~ "By wisdom a house is built, and through understanding it is established; Through knowledge its rooms are filled with rare and beautiful treasures." ~ "Reckless words pierce like a sword, but the tongue of the wise brings healing" ~ "But the wisdom that is from above is first pure, then peaceable, gentle, and easy to be intreated, full of mercy and good fruits, without partiality, and without hypocrisy." ~ "Trust in the LORD with all your heart, and lean not on your own understanding; in all your ways acknowledge Him, and He shall direct your paths."~

Wednesday, April 3, 2013

Korean Kimchi... fermented napa cabbage.

Korean Kimchi... fermented napa cabbage(America's Test Kitchen adaptation). In previous posts I've mentioned the fact that I enjoy Korean food. I've posted a few recipes before,  but somehow felt the need to post a Kimchi recipe as well. It would only be fair, as kimchi is Korea's national dish:). I have to admit that I wasn't always a fan of kimchi. However, I've come to make kimchi once in a while and love using it in noodle dishes, pancakes, as well as stews. 

I've made kimchi before, but felt this particular recipe gave me more fermentation/sourness and a ton more flavor. The version I'm sharing is actually based off a recipe from America's Test Kitchen's feed... that I modified slightly. I chose to cut down the garlic amount and skip the sugar. And because I didn't have any dried shrimp or shrimp paste I omitted that as well. While cutting up the vegetables, I realized I had some red radishes in the fridge, so I added those to the batch.  And even though ATK says you can eat the kimchi right away, I don't. I suppose I find the freshly made kimchi very pungent, and actually prefer the fermented version that's sour because the flavor mellows down quite a bit. This usually takes about 2 weeks of fermentation... or longer.   

I especially like using the well-fermented kimchi to make the popular kimchi jjigae stew. I love the stew because it's adaptable to a wide variety of ingredients.... and it's quick and simple to make. Soon, I'll post a simple version of the jjigae. Until then, here is the version of kimchi I made this time around. Hope you enjoy...

Note: from ATK feed( my adaptation in italics)
ATK note: "An equal amount of dried shrimp or 2 teaspoons of shrimp paste may be substituted for the salted shrimp."

You will need: Makes 6 to 8 cups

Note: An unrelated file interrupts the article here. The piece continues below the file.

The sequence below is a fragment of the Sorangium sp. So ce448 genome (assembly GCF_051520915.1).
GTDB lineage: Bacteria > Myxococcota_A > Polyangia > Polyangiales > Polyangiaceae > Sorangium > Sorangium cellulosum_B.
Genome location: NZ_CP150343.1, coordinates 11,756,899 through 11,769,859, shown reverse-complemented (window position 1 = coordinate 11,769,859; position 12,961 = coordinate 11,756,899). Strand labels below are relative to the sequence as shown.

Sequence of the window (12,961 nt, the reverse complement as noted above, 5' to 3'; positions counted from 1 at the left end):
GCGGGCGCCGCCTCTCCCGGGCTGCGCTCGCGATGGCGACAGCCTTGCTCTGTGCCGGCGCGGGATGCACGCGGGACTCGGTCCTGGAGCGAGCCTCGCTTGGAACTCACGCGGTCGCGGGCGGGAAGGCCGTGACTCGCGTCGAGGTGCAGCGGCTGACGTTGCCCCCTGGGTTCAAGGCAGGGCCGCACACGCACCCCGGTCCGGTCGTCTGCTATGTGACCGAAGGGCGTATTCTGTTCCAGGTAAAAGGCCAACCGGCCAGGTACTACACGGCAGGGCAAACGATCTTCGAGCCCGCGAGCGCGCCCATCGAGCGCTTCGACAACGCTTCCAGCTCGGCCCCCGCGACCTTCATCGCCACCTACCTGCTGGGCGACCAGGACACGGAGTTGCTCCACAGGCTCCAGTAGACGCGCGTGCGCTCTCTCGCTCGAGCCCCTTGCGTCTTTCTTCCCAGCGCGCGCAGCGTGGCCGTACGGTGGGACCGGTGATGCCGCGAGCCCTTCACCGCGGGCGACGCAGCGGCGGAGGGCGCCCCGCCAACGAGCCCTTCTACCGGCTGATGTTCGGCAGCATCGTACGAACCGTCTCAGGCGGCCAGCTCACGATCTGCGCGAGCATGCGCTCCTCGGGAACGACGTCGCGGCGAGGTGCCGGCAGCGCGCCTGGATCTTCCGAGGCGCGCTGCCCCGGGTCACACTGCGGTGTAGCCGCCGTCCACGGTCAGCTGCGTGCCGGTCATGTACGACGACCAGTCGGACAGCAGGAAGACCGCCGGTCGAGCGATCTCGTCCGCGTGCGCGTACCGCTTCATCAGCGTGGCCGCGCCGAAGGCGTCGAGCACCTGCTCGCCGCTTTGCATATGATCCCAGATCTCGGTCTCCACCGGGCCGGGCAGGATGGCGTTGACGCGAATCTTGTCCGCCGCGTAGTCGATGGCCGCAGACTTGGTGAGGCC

1 large head Napa cabbage, cut into 2-inch pieces

5 teaspoons kosher salt

½ cup Korean chile powder
⅓ cup sugar (I skipped)

¼ cup fish sauce
¼ cup low sodium soy sauce
( I used regular)
20 medium garlic cloves, peeled
( I used 10 only)
1 ounce peeled fresh ginger (about 1½-inches long), sliced thin
(I grated mine)
1 tablespoon salted shrimp (I omitted)
2 bunches scallions, white and green parts cut into 2-inch lengths

1 large leek, white and light green parts only, cut into 2- by ¼-inch lengths

1 medium carrot, cut into thin strips
a handful of red radishes, cut in thin strips (my addition

1. In large bowl, toss cabbage and salt together until well combined. 
2. Allow cabbage to sit at room temperature for 1-3 hours... you can refrigerate for up to 24 hours. 
3. Transfer cabbage to colander to drain the strained water. 
4. Squeeze( I didn't bother) cabbage, and transfer to large bowl; set aside.
5. Combine chile powder, sugar( if using), fish sauce, soy sauce, garlic, ginger, and shrimp( if using) in bowl of food processor, and puree until no large pieces of garlic or ginger remain, about 20 seconds. 
6. Add chile paste and remaining vegetables to cabbage and toss to combine. Transfer to jars, seal, and allow to ferment at room temperature for a couple of days.
My note: you will need to remove lid to allow gasses to escape... maybe twice a day or so for the first few days.
Additional note: ATK version places sealed jars directly in fridge without opening and no room temperature fermentation. 

~Refrigerate up to 2 weeks before eating... can last for a while in the fridge. 


Farmgirl Cyn said...

I have made my own kimchi for several years now, and find that using a bale wire jar eliminates the need for burping the jar. I find mine at Goodwill, but have also ordered the Fido brand from Sur la Table for a really good price.
Your recipe is very similar to mine, which i also ferment for about 2 weeks or so.....love it, and so dang good for you!

Ellie said...

Farmgirl, Thanks for the info on using bale wire jars... never thought of looking for those! Now I'll keep my eyes open for those.

For some reason I love the kimchi when it's fermented for some time... tastes better to me:). And in actuality, the longer fermentation is much better for the stomach:)... as it has some good-for you bacteria.

Thanks for stopping by and sharing. Have a blessed day!

Carole said...

Hi there. The current Food on Friday on Carole's Chatter is collecting links to dishes using cauliflower and/or cabbage. I do hope you link this in. This is the link . It would be great if you checked out some of the other links – there are some good ones already. Cheers